It appears that we’re back to twiddling our collective thumbs

After getting sold down a few dollars to the $1,230 level in early Far East trading on their Wednesday, gold rallied quietly to its high of the day, which came shortly before 3 p.m. Hong Kong time.  But by the 10:30 a.m. GMT London a.m. gold fix, the price had returned to the $1,230 level.  There was a tiny rally that began at the noon London silver fix, which got sold down the moment that COMEX trading began at 8:20 a.m. EST—and from there it gently sold off, closing on its low tick of the day.

The high and lows were reported by the CME Group as $1,238.90 and $1,225.20 in the February contract.

Gold finished the trading day at $1,226.10 spot, down $6.30 from Tuesday's close.  Volume, net of December and January, was not exactly light at 151,000 contracts.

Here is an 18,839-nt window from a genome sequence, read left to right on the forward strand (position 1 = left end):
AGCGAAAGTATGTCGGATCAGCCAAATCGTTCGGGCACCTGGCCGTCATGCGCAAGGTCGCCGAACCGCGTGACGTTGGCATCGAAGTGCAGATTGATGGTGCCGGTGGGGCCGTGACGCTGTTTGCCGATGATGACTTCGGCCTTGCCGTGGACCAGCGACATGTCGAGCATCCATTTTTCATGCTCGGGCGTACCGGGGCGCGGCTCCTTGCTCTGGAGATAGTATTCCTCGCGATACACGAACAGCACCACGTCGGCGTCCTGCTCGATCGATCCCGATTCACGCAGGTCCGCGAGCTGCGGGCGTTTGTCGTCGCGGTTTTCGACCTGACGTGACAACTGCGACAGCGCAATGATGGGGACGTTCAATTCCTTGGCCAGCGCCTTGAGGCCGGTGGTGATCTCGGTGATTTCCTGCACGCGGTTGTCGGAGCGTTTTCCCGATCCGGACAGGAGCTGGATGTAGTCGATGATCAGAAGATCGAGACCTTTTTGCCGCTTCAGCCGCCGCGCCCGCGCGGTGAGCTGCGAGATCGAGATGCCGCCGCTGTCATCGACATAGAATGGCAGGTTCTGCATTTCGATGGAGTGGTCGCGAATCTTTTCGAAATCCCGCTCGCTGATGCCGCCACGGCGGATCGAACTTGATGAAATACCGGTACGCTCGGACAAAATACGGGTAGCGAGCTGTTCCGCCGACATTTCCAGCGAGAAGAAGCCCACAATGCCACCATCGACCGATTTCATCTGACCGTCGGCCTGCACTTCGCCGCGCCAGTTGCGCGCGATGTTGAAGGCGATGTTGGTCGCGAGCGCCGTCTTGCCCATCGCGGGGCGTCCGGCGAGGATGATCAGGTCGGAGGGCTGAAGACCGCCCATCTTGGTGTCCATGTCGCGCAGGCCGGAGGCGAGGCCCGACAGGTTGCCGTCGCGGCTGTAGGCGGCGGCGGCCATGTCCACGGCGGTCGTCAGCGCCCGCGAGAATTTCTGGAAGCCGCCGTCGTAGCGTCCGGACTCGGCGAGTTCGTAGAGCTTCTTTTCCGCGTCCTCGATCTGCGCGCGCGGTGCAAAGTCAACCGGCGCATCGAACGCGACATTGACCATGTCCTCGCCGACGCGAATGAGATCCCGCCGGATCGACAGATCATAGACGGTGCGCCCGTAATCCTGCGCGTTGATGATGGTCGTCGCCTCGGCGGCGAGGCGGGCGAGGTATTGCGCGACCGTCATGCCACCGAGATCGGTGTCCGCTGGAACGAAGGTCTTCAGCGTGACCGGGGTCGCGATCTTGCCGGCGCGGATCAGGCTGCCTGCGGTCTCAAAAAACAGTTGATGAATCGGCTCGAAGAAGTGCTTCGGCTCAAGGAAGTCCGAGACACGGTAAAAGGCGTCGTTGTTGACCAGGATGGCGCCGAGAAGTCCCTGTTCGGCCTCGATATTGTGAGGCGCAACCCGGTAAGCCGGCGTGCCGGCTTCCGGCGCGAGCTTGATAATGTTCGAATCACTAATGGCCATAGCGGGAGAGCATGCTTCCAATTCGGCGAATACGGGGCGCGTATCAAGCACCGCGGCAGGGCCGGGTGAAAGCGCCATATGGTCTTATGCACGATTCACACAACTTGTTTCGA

The silver price had a little more shape to it.  It traded flat in the Far East until about 1:30 p.m. Hong Kong time—and then, like gold, began to rally.  That all ended at the London open—and from there price got sold down into the London silver fix.  The subsequent rally met the same fate as the gold price at the COMEX open—and it's low tick came minutes after 9:00 a.m. EST.  It rallied back a bit from there, but at precisely 2:00 p.m. EST in electronic trading, a willing seller pealed 17 cents off the price going into the 5:15 p.m. electronic close.  That turned a potentially positive close, into a negative one.

The low and high ticks were recorded as $16.95 and $17.355 in the March contract.

Silver finished the Wednesday trading session at $17.055 spot, down a nickel from Tuesday's close.  Volume, net of December and January, wasn't exactly light either at 50,000 contracts.